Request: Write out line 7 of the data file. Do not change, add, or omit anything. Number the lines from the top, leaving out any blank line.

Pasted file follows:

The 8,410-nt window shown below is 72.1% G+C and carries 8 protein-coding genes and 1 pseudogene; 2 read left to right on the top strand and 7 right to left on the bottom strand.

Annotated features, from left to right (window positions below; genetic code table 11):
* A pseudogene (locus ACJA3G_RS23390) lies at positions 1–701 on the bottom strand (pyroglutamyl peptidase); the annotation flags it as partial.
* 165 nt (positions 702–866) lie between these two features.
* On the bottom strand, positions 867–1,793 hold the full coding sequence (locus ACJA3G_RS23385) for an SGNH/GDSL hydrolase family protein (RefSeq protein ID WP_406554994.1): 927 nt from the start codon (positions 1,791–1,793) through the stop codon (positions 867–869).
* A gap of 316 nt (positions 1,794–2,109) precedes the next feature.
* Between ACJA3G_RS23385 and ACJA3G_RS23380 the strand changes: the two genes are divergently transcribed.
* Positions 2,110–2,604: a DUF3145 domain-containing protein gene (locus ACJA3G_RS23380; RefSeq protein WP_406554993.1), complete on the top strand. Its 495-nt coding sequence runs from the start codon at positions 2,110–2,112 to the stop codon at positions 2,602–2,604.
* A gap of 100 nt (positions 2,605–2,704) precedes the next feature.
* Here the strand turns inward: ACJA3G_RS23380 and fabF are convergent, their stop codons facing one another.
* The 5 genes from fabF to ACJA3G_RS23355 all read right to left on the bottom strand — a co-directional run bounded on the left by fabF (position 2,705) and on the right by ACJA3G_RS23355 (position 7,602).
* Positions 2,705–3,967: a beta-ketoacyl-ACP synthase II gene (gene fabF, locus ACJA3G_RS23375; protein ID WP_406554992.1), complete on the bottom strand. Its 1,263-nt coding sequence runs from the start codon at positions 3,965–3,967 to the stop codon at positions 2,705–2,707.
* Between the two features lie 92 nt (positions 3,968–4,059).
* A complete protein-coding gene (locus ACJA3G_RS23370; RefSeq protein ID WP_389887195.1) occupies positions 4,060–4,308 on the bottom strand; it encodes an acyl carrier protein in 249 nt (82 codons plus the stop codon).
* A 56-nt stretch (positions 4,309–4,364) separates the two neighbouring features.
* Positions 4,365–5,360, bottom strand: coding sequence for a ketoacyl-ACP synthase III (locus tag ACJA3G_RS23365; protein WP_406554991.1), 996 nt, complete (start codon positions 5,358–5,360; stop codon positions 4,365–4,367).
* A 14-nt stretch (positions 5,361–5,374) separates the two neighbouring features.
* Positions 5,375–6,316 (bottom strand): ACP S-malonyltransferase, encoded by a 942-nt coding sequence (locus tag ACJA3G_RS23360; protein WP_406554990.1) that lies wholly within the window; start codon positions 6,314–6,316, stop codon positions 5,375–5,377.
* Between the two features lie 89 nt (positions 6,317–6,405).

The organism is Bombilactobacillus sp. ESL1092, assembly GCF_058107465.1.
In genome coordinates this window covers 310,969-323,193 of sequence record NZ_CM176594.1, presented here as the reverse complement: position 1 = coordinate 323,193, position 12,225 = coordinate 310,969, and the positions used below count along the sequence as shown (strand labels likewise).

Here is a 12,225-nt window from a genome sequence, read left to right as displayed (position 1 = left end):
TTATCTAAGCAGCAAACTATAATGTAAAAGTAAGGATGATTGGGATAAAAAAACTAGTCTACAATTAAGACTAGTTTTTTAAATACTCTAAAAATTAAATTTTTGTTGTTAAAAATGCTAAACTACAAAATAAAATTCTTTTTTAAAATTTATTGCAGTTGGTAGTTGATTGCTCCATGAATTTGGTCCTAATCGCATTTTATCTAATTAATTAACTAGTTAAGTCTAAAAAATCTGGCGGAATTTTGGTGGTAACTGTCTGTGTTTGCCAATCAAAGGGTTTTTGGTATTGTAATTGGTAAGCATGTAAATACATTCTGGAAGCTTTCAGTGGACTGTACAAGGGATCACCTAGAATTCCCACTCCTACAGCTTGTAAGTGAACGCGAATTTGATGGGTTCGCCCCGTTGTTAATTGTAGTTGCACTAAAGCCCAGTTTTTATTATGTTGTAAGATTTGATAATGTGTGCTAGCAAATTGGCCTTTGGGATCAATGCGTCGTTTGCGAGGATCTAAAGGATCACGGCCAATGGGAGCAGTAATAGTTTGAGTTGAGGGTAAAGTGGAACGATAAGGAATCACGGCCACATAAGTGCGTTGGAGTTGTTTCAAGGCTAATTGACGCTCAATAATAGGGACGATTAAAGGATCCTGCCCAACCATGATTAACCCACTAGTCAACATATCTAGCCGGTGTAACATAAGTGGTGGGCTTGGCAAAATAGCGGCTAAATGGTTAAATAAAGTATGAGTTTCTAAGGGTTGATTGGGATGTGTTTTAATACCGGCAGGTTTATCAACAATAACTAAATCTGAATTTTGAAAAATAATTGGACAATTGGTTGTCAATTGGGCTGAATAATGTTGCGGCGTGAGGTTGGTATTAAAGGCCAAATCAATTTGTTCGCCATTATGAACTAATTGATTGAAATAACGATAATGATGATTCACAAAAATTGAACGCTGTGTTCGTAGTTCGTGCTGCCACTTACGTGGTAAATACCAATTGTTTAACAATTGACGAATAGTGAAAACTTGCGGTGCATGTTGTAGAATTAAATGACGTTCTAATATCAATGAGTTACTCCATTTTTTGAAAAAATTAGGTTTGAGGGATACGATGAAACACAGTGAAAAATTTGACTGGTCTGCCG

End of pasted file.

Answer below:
* Between ACJA3G_RS23385 and ACJA3G_RS23380 the strand changes: the two genes are divergently transcribed.